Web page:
"But you are a chosen people, a royal priesthood, a holy nation, God’s special possession, that you may declare the praises of him who called you out of darkness into his wonderful light. Once you were not a people, but now you are the people of God; once you had not received mercy, but now you have received mercy."
-1 Peter 2:9-10
Yesterday, in a moment of spontaneous over-sharing, our whole family sat at the dining room table and hashed out our weaknesses. One by one, all of my children told on themselves, then Mr. Fantastic went, then it was my turn.
We each spoke about some area of our character that is less than stellar. Then we laughed at how imperfect we all are. The mood at that table was light, funny, and cathartic in every possible way.
I adore my family. And I know three things for sure about relationships:
1. Shame can't grow in the light.
2. You can't change what you keep trying to hide.
3. Once the worst of you has been acknowledged and the important people love you anyways, you get to the good stuff in life.
Paul wrote in 2 Corinthians 12 that we should boast in our weaknesses, but even still, we prefer others think we are better than we actually are. (Enter Photoshop, cosmetic surgery, and all modern advertising.)
Jesus said she who is forgiven much, loves much. Yet we strive for perfection and berate ourselves for falling short. We don't want forgiveness as much as we want to live beyond all need for forgiveness.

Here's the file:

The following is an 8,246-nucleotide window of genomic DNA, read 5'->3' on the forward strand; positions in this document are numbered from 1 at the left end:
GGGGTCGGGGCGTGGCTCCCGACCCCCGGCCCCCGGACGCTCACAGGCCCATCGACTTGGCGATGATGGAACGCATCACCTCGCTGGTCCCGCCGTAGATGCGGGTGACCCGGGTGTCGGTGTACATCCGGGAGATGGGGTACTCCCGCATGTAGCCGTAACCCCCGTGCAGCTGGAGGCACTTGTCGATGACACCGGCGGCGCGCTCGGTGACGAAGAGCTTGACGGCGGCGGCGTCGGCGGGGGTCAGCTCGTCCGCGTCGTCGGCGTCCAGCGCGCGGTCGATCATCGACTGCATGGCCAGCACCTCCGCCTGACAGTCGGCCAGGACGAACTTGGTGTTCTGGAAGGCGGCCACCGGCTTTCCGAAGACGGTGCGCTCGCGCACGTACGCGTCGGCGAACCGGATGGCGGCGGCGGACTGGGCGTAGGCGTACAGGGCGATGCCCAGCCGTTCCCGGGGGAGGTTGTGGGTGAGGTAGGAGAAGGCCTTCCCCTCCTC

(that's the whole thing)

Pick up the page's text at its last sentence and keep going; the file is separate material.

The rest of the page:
What's so amazing about grace if we wish we didn't have to rely on it so desperately?
Does trying to be a "perfect" parent and a "perfect" spouse mean we end up less loving? Does grace become less incredible in our lives if we grudgingly accept our need of it? Maybe. Yes, maybe indeed.
I suppose we need to face our weaknesses occasionally so we can remember that we don't really deserve God's favor much at all.
I don't know where you sit right now. I don't know what trait you wish you could change about yourself. I don't know what error you long to erase from your past. I don't know who you have offended, what scares you most about yourself, or how close you are to rock-bottom.
But I know you were made to live in the light. I know that the choice to be transparent with safe people is the key to ending the cycle of shame in life. I know that a moment at a table, comparing notes with humble souls will prove that you aren't the only messed up person in the world.
And I know that you will never be the same again.